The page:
We Need a Special Counsel – Room for Debate: A Truth Commission for the Bush Era? – New York Times

A criminal investigation and prosecution of the torture conspirators is a necessity, not a choice. As Maj. Gen. Antonio M. Taguba, who investigated the Abu Ghraib scandal for the Pentagon, declared in June 2008: “There is no longer any doubt as to whether the current (Bush) administration has committed war crimes. The only question that remains to be answered is whether those who ordered the use of torture will be held to account.”

Unless government officials know that consequences follow from such abuses, they will break the law again. This is why President Obama is wrong when he argues that prosecution is looking backward; it is not. Prosecution is a means of preventing torture in the future. Even though he signed an executive order ending the use of torture, that order can be undone by the next president.

Some claim that to prosecute those who approved torture techniques would criminalize a policy difference. But torture is against the law. The claim that the administration officials who promoted the use of waterboarding and other measures were acting in the national interest does not absolve them; if it did, all torturers the world over would use the same justifications.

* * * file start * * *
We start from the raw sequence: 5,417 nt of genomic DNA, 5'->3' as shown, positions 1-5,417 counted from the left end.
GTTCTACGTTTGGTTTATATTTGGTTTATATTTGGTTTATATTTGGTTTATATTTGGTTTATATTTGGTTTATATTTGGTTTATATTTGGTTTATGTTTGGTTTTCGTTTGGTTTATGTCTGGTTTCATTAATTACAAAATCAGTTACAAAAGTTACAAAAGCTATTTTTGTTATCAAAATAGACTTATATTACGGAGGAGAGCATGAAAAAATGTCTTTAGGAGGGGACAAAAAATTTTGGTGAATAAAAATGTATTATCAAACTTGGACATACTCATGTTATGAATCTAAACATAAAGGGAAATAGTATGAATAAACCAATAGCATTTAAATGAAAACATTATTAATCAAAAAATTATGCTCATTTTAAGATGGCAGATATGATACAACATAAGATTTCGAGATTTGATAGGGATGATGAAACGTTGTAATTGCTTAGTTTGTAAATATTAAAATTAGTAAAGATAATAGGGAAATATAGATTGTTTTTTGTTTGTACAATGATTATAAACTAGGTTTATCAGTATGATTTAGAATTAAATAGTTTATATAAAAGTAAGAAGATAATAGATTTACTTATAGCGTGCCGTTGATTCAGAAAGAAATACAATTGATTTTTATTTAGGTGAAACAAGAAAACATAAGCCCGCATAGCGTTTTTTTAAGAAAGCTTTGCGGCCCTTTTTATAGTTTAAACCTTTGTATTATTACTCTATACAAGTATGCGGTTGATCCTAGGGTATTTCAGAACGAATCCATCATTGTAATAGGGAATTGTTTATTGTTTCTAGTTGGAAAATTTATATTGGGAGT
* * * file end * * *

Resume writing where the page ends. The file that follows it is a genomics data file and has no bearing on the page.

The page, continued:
The Obama administration should carry out its legal obligations by directing the Department of Justice to appoint a special or independent counsel to investigate the actions of the Bush administration. Other politically sensitive cases have gone this route. Patrick Fitzgerald was appointed to investigate the outing of C.I.A. agent Valerie Plame, and Lawrence Walsh was appointed to investigate the Iran-contra scandal.

The Walsh investigation was only partially successful, in part, because a congressional investigation compromised the criminal prosecutions. That danger exists with creating a “truth commission,” which could result in giving immunity to key actors.

Appointment of the right special counsel could lessen the claim that the administration is engaging in partisan politics. The counsel should be a prosecutor that is beyond reproach — perhaps a respected Republican — who would be authorized to look into the actions of all who were involved authorizing the torture program.

We will continue to hear excuses as to why a criminal investigation should not occur. We should not be dissuaded. Only prosecutions can draw the clear, bright line that is necessary to insure that this will never happen again.